Passed/Failed: An education in the life of Julia Bradbury, TV journalist

'Numbers are not my friends'
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The Independent Online

Julia Bradbury presents Watchdog on BBC1, and is currently working on a forthcoming consumer-affairs series, Are We Being Served?. She has been the Los Angeles correspondent for GMTV, and presenter of Wish You Were Here. She is also an ambassador for Marie Curie Cancer Care's Great Daffodil Appeal, which, throughout March, is asking for donations for its home-care nurses

At primary school in Edith Weston, a small village in Rutland, I remember being very bad at maths. I have a hatred of numbers. Numbers are not my friends.

Then my family moved to Sheffield and I went to King Edward VII School, which had just turned into a mixed comprehensive. My father worked in the steel industry, hence Sheffield, and my mother, who was in the fashion business, opened her first shop. It was a good school, and I wouldn't say I was unhappy as I did have friends, but school was not a good time for me. My father was Cambridge-educated and literary; my mother was a self-taught businesswoman who had left school early. I had two prime examples of systems that worked, and I chose my mother's: self-teaching.

History didn't float my boat, so I'm bad at dates: they're numbers! But I liked English. Mrs Balby had a very memorable voice, with rounded vowels, and I found her quite comedic, in a nice way. I'm a great reader - my dad taught me the joys of reading, from crappy Harold Robbins to Shakespeare. My toilet is stacked with books, floor to ceiling.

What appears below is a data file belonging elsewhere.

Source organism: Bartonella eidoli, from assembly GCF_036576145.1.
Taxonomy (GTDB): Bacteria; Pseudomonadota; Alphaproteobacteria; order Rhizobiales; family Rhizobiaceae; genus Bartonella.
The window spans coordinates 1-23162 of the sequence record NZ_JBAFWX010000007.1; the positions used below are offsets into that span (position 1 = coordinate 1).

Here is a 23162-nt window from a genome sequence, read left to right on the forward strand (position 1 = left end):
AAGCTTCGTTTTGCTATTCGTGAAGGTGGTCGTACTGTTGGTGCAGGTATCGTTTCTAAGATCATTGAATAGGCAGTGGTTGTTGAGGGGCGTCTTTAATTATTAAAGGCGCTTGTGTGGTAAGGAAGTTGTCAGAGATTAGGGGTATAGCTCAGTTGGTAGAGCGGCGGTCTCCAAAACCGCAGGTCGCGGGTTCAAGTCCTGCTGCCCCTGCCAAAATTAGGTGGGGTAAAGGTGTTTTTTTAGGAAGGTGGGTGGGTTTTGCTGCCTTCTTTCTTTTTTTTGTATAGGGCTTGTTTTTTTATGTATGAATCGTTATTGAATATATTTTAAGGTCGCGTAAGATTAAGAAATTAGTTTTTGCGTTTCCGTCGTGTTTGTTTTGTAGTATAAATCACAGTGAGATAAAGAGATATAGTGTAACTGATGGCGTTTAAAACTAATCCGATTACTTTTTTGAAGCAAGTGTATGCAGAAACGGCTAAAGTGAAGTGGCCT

Originally, we did have a school uniform. There is very little you can do with a tie, but the fashionistas would have a big fat one or a very skinny one, and I would copy them. Then the rules changed and we could wear our own clothes. We had the Prince Purple Rain look, and the Fame look - stonewashed drainpipe jeans and Adidas trainers. And don't forget the legwarmers, they were big!

My worst hairdo was when I was 14 or so. My best friend dyed my hair blond but it came out in streaks and spots, like a leopard, so I dyed them red. Then my mother came back from a weekend away and dyed my hair back to its natural colour. Having an olive complexion - my mother is Welsh-Greek - blond is definitely not my colour, but as a teenager, I thought it was.

I got five or six GCSEs, just scraping through the soft subjects, I guess: geography, English - and drama. I was Tallulah in a school production of Bugsy Malone, and the grandfather in Charlie and the Chocolate Factory. I was also a mermaid in a professional production of Peter Pan at the Crucible, with Paula Wilcox as Peter Pan and Joanne Whalley as Wendy.

I overlooked the power of education. I am aware of the gaps in my knowledge, but the wonderful thing about education is that it goes on until you die. At 16, I had a hunger to work. My first job was at an ad agency, as receptionist/runner/tea girl. I then joined my mother and sister in the family business, as advertising manager. My mother is now an interior designer, but she's a great seamstress and makes the clothes I wear on Watchdog. I can't sew to save my life - when I sew a button on, it looks like a squashed spider!

jonty@jonathansale.com

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